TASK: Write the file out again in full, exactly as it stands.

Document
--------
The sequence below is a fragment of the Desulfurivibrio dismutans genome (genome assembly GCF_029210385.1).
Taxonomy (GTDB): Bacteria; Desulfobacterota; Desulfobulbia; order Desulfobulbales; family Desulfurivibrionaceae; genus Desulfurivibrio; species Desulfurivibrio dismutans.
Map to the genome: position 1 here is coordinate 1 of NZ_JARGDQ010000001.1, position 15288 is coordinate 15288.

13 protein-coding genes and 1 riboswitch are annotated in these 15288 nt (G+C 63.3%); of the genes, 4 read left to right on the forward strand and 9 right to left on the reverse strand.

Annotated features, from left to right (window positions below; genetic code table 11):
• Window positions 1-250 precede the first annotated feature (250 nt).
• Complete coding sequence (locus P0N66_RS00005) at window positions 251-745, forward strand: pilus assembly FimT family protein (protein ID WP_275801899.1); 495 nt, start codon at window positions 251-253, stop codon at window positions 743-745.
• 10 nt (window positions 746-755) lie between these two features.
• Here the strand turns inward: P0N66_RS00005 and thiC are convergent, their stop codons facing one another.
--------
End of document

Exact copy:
The sequence below is a fragment of the Desulfurivibrio dismutans genome (genome assembly GCF_029210385.1).
Taxonomy (GTDB): Bacteria; Desulfobacterota; Desulfobulbia; order Desulfobulbales; family Desulfurivibrionaceae; genus Desulfurivibrio; species Desulfurivibrio dismutans.
Map to the genome: position 1 here is coordinate 1 of NZ_JARGDQ010000001.1, position 15288 is coordinate 15288.

13 protein-coding genes and 1 riboswitch are annotated in these 15288 nt (G+C 63.3%); of the genes, 4 read left to right on the forward strand and 9 right to left on the reverse strand.

Annotated features, from left to right (window positions below; genetic code table 11):
• Window positions 1-250 precede the first annotated feature (250 nt).
• Complete coding sequence (locus P0N66_RS00005) at window positions 251-745, forward strand: pilus assembly FimT family protein (protein ID WP_275801899.1); 495 nt, start codon at window positions 251-253, stop codon at window positions 743-745.
• 10 nt (window positions 746-755) lie between these two features.
• Here the strand turns inward: P0N66_RS00005 and thiC are convergent, their stop codons facing one another.